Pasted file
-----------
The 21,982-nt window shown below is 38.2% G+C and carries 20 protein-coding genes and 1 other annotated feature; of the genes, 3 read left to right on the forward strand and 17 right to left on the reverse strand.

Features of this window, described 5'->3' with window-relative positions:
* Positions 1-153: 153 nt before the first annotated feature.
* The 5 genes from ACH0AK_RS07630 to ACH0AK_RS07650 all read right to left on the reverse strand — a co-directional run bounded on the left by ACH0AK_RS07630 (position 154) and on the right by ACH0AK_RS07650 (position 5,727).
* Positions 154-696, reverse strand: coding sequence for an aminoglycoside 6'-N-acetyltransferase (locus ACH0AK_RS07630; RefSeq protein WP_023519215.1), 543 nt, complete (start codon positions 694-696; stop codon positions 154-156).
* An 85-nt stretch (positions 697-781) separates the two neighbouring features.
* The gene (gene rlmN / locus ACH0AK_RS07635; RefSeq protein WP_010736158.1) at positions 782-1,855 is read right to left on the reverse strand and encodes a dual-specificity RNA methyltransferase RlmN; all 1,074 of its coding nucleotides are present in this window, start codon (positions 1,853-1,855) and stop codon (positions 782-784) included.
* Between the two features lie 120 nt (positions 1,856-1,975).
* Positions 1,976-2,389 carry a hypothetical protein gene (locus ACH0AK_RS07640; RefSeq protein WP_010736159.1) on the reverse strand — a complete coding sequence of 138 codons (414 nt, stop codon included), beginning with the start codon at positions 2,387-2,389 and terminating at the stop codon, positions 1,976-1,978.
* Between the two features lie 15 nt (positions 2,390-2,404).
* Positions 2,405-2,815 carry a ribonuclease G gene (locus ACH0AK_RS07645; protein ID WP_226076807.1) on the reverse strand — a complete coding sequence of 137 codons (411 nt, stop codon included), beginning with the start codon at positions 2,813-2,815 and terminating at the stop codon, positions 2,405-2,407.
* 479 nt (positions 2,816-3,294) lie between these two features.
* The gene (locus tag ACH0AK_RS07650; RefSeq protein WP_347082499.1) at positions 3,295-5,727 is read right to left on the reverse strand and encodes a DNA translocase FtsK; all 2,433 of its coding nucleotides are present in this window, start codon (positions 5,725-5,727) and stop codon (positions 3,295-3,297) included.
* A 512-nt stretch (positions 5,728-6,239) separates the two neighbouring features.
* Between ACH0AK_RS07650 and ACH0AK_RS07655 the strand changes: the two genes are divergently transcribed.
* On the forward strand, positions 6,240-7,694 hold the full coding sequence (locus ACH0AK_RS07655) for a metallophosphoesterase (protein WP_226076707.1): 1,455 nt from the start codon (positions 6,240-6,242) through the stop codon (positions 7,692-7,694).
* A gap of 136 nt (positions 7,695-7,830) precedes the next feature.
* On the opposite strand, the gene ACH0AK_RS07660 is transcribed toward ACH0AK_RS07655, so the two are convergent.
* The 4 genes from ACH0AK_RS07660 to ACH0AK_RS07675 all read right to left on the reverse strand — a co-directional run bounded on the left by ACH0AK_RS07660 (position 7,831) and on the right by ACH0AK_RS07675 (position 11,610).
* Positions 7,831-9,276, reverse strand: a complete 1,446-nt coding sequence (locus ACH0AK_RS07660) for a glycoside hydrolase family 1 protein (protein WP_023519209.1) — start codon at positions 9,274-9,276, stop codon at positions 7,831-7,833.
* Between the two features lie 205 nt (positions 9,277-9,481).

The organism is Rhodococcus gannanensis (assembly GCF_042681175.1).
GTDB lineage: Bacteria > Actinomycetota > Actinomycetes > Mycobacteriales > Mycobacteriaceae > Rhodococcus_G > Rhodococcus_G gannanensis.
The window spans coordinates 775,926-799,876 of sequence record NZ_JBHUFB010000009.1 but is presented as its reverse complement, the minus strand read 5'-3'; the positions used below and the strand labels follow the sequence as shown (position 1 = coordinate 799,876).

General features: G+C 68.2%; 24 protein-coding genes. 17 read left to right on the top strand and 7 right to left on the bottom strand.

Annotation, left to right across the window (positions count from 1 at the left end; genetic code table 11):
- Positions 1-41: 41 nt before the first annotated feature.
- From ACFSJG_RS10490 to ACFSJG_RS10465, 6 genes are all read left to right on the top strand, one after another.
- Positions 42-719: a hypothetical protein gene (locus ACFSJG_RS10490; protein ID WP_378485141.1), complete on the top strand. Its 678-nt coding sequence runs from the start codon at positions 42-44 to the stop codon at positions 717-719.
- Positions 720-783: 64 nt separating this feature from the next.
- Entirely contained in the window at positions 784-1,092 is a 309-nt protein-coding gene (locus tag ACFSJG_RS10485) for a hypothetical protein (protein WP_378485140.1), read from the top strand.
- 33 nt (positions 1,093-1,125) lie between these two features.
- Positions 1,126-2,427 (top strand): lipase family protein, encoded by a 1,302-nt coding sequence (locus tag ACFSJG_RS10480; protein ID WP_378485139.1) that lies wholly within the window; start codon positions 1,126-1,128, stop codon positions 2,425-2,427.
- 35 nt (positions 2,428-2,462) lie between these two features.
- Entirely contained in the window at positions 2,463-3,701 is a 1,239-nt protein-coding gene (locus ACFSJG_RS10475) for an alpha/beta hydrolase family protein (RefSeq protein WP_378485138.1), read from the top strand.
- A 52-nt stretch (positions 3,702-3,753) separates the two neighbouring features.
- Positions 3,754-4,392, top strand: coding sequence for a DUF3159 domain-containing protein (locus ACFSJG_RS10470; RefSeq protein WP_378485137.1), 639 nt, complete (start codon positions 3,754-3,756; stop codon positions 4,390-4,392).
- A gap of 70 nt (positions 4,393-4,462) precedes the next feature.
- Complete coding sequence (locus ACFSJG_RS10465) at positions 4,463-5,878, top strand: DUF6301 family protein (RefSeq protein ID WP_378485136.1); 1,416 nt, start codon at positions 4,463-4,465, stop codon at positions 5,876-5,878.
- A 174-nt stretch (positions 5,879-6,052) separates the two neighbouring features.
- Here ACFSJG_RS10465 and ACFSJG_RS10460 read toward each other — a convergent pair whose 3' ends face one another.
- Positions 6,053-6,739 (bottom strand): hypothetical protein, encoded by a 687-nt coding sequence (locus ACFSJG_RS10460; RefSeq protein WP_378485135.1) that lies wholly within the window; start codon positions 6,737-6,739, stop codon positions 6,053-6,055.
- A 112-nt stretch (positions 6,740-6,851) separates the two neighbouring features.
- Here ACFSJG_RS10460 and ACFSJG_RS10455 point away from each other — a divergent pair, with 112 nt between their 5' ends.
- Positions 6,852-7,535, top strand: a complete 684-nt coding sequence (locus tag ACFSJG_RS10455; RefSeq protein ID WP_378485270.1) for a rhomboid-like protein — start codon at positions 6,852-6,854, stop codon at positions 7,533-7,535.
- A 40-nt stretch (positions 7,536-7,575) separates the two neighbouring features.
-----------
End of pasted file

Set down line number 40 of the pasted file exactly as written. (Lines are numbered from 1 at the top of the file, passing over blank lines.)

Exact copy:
- A 174-nt stretch (positions 5,879-6,052) separates the two neighbouring features.